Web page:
Photograph by The Environment Agency

“This is a really big threat. Once they get a toe hold it’s extremely difficult to combat them.”

Dr Paul Walton, RSPB

Four of the Ponto-Caspian species have arrived in the UK, including the killer shrimp (Dikerogammarus villosus),the bloody-red shrimp (Hemimysis anomala), the Demon shrimp (Dikerogammarus haemobaphes), and the Caspian mud shrimp (Chelicorophium curvispinum).  

“But there are 20 more of them in the Dutch ports and there is a real risk that more of these species will arrive in the UK, where we have some of the most valuable fresh water systems in Europe. This is a really big threat. Once they get a toehold it’s extremely difficult to combat them,” says Walton.

According to one study by Cambridge Environmental Consulting, the time lag between the first recorded sighting of a Ponto-Caspian species in The Netherlands and its arrival in Great Britain has shortened to five years, compared to 30 years in the 20thcentury. 

The same report said, “Ponto-Caspian species can disperse at very high velocities (on average 87 km/year upstream and 80 km/year downstream) aided by human activities such as boating or fishing, through hull fouling, attachment to boat material, trailers or fishing gear.”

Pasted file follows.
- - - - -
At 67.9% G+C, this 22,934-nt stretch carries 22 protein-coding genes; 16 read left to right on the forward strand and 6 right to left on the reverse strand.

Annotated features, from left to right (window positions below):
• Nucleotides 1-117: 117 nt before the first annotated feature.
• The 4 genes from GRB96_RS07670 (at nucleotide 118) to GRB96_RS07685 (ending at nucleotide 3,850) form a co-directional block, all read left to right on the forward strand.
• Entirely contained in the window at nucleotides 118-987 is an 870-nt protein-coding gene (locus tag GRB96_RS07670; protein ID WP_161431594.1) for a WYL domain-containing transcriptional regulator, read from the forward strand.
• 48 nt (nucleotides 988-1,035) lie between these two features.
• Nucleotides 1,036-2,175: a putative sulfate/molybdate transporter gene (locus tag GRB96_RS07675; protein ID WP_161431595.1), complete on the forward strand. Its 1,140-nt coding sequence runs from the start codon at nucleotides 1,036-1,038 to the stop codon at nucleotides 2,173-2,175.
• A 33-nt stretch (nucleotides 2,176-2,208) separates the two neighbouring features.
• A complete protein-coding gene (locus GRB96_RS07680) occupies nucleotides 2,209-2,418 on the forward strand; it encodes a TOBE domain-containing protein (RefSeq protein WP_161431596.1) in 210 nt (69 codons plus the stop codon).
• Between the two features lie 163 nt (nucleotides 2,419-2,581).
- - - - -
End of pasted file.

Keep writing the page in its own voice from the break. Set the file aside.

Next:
As a result, the GB Non Native Species Secretariat has launched a campaign called ‘Check, Clean, Dry,’ to halt the spread of Ponto-Caspian species.

Rhododendron, like purple stars amongst the greenery on the shore of Lochan Urr in Glen Etive, Scotland. Introduced as ornamentals by the Victorians, this shrub has run wild into native woodland.
Photograph by Derek Croucher, Alamy

Invader: Rhododendron

The kaleidoscopic colours of the rhododendron (Rhododendron ponticum), which range from light pink to dark purple, belie the more sinister impact of this invasive shrub. Introduced as a garden plant by the Victorians, the rhododendron has escaped and flourished, colonising alarming acreage of precious native woodland.